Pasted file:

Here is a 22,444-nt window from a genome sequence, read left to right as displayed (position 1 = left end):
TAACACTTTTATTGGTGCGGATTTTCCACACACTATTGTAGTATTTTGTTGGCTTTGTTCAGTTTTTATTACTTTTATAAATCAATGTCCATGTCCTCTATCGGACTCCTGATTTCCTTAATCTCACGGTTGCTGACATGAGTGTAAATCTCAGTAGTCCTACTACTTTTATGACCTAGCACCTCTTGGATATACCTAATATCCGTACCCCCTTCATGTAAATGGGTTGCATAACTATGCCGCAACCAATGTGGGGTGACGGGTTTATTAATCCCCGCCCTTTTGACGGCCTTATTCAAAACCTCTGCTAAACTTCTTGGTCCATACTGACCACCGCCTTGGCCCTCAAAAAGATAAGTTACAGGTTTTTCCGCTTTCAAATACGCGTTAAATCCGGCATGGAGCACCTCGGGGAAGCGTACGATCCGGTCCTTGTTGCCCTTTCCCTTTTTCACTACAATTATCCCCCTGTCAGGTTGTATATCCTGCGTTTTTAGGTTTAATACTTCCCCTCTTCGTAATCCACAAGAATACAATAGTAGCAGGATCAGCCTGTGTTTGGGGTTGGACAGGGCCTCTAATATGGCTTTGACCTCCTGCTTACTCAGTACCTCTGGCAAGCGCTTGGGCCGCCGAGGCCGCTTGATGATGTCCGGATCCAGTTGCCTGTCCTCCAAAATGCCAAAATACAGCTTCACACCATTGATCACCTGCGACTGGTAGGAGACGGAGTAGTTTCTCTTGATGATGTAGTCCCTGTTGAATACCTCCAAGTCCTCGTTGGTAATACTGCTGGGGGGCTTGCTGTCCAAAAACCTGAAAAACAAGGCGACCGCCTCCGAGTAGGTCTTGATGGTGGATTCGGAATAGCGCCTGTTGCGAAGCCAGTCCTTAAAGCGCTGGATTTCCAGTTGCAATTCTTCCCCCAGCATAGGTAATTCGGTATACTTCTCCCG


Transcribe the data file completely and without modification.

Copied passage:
Here is a 22,444-nt window from a genome sequence, read left to right as displayed (position 1 = left end):
TAACACTTTTATTGGTGCGGATTTTCCACACACTATTGTAGTATTTTGTTGGCTTTGTTCAGTTTTTATTACTTTTATAAATCAATGTCCATGTCCTCTATCGGACTCCTGATTTCCTTAATCTCACGGTTGCTGACATGAGTGTAAATCTCAGTAGTCCTACTACTTTTATGACCTAGCACCTCTTGGATATACCTAATATCCGTACCCCCTTCATGTAAATGGGTTGCATAACTATGCCGCAACCAATGTGGGGTGACGGGTTTATTAATCCCCGCCCTTTTGACGGCCTTATTCAAAACCTCTGCTAAACTTCTTGGTCCATACTGACCACCGCCTTGGCCCTCAAAAAGATAAGTTACAGGTTTTTCCGCTTTCAAATACGCGTTAAATCCGGCATGGAGCACCTCGGGGAAGCGTACGATCCGGTCCTTGTTGCCCTTTCCCTTTTTCACTACAATTATCCCCCTGTCAGGTTGTATATCCTGCGTTTTTAGGTTTAATACTTCCCCTCTTCGTAATCCACAAGAATACAATAGTAGCAGGATCAGCCTGTGTTTGGGGTTGGACAGGGCCTCTAATATGGCTTTGACCTCCTGCTTACTCAGTACCTCTGGCAAGCGCTTGGGCCGCCGAGGCCGCTTGATGATGTCCGGATCCAGTTGCCTGTCCTCCAAAATGCCAAAATACAGCTTCACACCATTGATCACCTGCGACTGGTAGGAGACGGAGTAGTTTCTCTTGATGATGTAGTCCCTGTTGAATACCTCCAAGTCCTCGTTGGTAATACTGCTGGGGGGCTTGCTGTCCAAAAACCTGAAAAACAAGGCGACCGCCTCCGAGTAGGTCTTGATGGTGGATTCGGAATAGCGCCTGTTGCGAAGCCAGTCCTTAAAGCGCTGGATTTCCAGTTGCAATTCTTCCCCCAGCATAGGTAATTCGGTATACTTCTCCCG